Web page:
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To be fair I have been warned. Days before I am due to arrive at the oasis that is the Angel Feet spa in New York City, I am given specific instructions: I will need to be very, very quiet to enter the small subterranean space. I should wear loose clothing to maximize comfort and avoid caffeinated beverages in advance. I should remember to breathe. And yet the silence I encounter on a Friday afternoon is still somewhat disarming. Like the thick blankets that pad the floor and chairs and stools inside, it envelops.
The foyer is cozy and sober at once. It makes for an effective aesthetic. No sooner do I orient myself within the hushed chamber than the metropolis outside recedes. This is either a trap and an opium den or the most magical plot of square footage on the island. I keep my fingers crossed for the latter, take off my coat, and hang it on a brass hook. Despite the fact that I’m prone to chatter when I’m nervous, I resist the urge to disrupt the stillness. It is too perfect and sacred and strange to disturb.
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Angel Feet opened in the West Village almost two decades ago as the first destination for reflexology in Manhattan. While the landscape has become more crowded in the years since, the salon has managed to maintain a loyal and voluble clientele.
While chatter may be discouraged at the address itself, the clamor beyond it is thunderous. When I ask around for a recommendation, at least five women report that Angel Feet is the best in the business. Even my most austere friend is unequivocal: “You will float home.” Given that my neck and shoulders have not unclenched since September, I need no further encouragement. I make the first appointment I can sneak into my schedule and prepare for meditative bliss.
Manager Chantel Lucier promises me exactly that. After I sink into the overstuffed armchair to which I’ve been directed, she dunks my feet in warm water, swaths them in blankets, and applies pressure in deliberate, even strokes. I brace myself for the brand of agony that my older brother used to call “tickle torture.” It never comes. It turns out it is easy to maintain composure when you are unconscious. After twenty minutes, I am happy and comatose. I awake to a short hand massage, a spritz of some kind of cooling elixir on my toes, and the awareness that I have never been more at ease than I am at this moment in this low-lit room. My body feels elastic. My spine and temples tingle. I sit up, electric.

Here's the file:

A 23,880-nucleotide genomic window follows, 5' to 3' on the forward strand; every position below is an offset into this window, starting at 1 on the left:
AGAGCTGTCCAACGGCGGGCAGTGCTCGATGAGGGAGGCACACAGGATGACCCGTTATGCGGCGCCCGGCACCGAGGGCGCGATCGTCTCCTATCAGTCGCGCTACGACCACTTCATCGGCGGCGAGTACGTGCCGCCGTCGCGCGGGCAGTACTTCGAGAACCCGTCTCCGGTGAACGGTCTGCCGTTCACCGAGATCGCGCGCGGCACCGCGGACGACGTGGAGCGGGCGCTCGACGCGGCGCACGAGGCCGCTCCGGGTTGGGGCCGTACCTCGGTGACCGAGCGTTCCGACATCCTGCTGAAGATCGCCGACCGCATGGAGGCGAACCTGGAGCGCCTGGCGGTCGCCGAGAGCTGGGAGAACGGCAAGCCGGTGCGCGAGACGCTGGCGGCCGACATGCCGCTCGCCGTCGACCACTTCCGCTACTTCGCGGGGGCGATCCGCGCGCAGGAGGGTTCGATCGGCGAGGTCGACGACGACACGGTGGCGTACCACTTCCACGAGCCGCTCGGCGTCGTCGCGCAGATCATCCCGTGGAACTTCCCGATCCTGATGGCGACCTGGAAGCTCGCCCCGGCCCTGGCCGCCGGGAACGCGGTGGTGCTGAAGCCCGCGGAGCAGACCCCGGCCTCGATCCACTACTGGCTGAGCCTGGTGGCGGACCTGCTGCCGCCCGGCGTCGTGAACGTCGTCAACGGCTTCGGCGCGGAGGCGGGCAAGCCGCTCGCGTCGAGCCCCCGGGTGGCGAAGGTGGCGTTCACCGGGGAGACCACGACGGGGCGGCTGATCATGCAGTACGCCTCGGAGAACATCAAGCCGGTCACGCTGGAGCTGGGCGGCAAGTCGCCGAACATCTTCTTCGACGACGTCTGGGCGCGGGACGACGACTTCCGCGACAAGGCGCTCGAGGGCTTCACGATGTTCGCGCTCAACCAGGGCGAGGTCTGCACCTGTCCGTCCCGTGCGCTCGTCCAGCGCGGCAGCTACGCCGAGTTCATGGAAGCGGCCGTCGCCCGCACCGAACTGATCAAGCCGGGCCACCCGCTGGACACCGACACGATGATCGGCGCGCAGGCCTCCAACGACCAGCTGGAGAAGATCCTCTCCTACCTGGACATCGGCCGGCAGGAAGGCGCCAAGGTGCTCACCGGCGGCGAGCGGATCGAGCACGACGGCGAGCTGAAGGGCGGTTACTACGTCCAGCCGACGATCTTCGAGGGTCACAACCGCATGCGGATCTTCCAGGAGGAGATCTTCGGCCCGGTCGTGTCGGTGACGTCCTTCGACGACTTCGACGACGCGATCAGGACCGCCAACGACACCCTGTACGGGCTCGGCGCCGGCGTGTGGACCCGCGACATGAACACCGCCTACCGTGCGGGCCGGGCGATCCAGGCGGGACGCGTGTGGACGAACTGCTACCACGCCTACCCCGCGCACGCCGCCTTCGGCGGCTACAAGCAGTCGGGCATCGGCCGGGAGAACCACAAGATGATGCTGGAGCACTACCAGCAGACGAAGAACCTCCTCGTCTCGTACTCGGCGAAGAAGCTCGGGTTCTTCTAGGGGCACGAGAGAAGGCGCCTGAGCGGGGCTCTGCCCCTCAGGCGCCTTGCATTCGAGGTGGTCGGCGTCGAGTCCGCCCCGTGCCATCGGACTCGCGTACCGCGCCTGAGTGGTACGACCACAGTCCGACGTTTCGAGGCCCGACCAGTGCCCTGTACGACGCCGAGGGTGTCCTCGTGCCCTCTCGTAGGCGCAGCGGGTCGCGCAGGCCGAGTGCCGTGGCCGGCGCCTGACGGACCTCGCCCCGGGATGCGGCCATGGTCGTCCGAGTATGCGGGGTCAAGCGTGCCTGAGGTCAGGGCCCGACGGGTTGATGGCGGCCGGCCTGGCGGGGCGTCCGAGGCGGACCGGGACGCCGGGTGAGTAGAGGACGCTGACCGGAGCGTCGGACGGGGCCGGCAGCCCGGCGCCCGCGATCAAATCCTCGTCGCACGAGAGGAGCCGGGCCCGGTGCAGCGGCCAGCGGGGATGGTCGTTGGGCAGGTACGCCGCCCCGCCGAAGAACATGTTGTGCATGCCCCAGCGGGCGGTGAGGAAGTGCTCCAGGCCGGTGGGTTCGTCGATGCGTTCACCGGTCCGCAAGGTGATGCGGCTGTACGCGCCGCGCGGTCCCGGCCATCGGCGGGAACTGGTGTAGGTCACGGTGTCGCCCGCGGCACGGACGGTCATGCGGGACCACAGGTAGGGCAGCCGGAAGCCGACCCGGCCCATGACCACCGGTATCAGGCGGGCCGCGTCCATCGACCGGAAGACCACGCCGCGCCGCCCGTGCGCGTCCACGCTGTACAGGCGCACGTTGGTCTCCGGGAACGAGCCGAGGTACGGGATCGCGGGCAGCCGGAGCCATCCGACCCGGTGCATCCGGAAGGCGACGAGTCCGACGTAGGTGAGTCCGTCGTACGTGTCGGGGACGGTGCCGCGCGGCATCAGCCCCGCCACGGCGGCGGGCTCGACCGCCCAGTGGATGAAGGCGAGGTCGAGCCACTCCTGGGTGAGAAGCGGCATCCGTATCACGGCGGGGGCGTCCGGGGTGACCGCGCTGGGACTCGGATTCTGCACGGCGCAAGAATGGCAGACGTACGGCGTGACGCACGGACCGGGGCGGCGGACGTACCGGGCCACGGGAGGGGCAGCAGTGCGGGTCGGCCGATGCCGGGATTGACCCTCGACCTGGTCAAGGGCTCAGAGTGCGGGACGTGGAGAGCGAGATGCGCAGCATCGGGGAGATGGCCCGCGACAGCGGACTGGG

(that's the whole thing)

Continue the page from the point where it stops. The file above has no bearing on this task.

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And I might once have declared the experience the best massage I had ever received had Lucier not corrected me. “People often confuse reflexology with massage. It’s a big misconception as massage works in a very different way, in technique, application and in what we’re targeting,” she explains later. “While both practices work with the entire body, massage literally rubs and kneads the fascia, muscles, ligaments and joints to give relief to areas of tension while reflexology is dealing with the reflex points that are located in the hands and feet that correspond to the entire body.”
I admit it all sounds like voodoo magic to me. I am a skeptic by nature and believe (really) that conventional massages can be transcendent. But even I can appreciate the difference between the experiences. Reflexology does not feel like indulgence. It feels like medicine. Lucier confirms that the non-invasive practice “works with the entire body through the reflexes located in the hands and feet. By using specific thumb and finger point-pressure techniques, the reflexologist is able to send the message to the corresponding organs, glands and systems of the body to relax.”
Even the cynic in me knows this: Mine received it. Loud and clear. My next appointment is on Thursday.